RECENTLY, I facilitated a "fireside chat" with Ms Brenda Freeman, who had just joined DreamWorks Animation as global head of television marketing after holding several other top positions in entertainment and corporate marketing, in front of an audience of nearly 250 women.

Her advice and the takeaways from the evening are relevant to everyone - whether you are a rising woman leader or work with or manage women. Some of her advice was as follows:

Find good mentors and role models.

Seek them out - do not wait for them to come to you. Look for a role model a few levels higher in your organisation or field and build a relationship.

Start by asking that person to coffee (as Ms Freeman says, it is less of a commitment for them than lunch so they are more inclined to agree to meet). Forge mentor relationships with several people and continue to do so throughout your career - even when you reach the leadership level.

"I have my own 'board of directors' that I like to go to when I make big career decisions," said Ms Freeman.

Take risks.

Volunteer for stretch assignments and have confidence that you can perform the job well. Your male counterparts will be stepping up to the plate with plenty of confidence.

Do the work.

Do not expect to start moving up the ranks as soon as you join an organisation. First, you have to spend the time working hard and proving yourself. You have to deliver.

In the beginning of your career, focus mostly on the hard skills. When you become a director and start managing people, it is a total flip. Soft skills become more important the more senior you get.

Get in a role you really love.

Then it will not seem like work. As Ms Freeman said: "You have to be really passionate about what you do, because you have to spend a lot of hours doing it. When you love what you do, you are usually really good at what you do."

Build a strong support network.

Women especially need a strong network of people to help manage the demands of work and family life.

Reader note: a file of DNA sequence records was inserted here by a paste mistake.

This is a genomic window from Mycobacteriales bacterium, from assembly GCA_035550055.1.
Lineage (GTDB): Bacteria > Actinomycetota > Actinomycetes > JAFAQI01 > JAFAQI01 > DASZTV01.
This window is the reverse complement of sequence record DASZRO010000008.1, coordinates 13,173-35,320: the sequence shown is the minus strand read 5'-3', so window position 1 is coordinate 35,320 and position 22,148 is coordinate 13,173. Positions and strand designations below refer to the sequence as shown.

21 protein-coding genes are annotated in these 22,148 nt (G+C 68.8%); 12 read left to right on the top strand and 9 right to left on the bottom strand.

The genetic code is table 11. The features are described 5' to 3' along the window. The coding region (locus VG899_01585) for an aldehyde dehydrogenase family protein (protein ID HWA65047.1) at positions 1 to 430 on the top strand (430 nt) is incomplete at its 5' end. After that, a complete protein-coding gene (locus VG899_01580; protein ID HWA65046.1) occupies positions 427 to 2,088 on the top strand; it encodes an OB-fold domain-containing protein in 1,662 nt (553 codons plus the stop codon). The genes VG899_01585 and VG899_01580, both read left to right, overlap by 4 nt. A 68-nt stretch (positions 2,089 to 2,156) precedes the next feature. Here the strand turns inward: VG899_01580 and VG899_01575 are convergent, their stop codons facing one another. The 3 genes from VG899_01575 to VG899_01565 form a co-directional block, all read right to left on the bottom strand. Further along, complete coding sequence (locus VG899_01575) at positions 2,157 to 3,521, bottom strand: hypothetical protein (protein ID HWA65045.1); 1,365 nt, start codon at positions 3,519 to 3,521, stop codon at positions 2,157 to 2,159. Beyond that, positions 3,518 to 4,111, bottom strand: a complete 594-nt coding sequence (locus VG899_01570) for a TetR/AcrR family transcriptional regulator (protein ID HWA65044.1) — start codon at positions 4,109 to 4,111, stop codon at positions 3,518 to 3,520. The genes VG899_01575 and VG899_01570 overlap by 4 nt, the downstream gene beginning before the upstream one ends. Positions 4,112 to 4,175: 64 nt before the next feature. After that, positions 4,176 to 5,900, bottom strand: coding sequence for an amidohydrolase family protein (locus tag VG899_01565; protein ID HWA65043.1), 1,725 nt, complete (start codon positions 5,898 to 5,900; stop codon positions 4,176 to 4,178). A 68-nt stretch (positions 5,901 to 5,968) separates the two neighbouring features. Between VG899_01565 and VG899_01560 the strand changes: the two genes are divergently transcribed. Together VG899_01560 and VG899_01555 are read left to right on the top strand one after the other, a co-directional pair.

Always be very strategic about your messaging.

Everything from your clothes to how you speak makes a statement. If you want to be a woman in leadership, dress the part of a powerful, well-put-together woman. When you speak, do not be apologetic; be confident.

Lead in a way that makes you comfortable.

Do not lead like your male counterparts or like how you think you should lead. Find a style that works for you.

Understand your organisation's culture.

Morph your own communication style for your position. This will help you lead in a way that will not be off-putting to those you manage or work with.

Ms Freeman talked about how different the culture was in organisations where she has worked, from the fast-paced media world in New York, to the "southern hospitality" of Atlanta, to the laid-back creative vibe in Los Angeles. Find an organisational culture that works for your own style.

Do not avoid confrontation and conflict.

Just be strategic about how you manage it. Managing conflict is probably one of the most critical skills.

As Ms Freeman said, you do not want to be labelled as the emotional woman. You also do not want to fall on the other end of the spectrum as "cold" or "unfeeling".

"A lot of it is being an incredible student of human behaviour and being in tune with the culture you are in," she said.

Accept that it will not be perfect.

You will probably never have enough time for all of the stakeholders in your life.

"You have to let it go and say I'm going to enjoy this ride because I only have one," Ms Freeman said.

Set the tone.

Managers set the tone for their team and organisation as role models. People are always watching what you do.

By demonstrating that you are flexible and strive for balance (such as with work schedules, teleworking, family commitments, and so on), your team will know it is OK to ask for those things, too.

Hire the right people.

Then get out of their way. Do not be afraid to hire people smarter than you and give them the space to do things their way, even it is not the way you would do it.

"It's about empowerment; not micro-management," Ms Freeman said.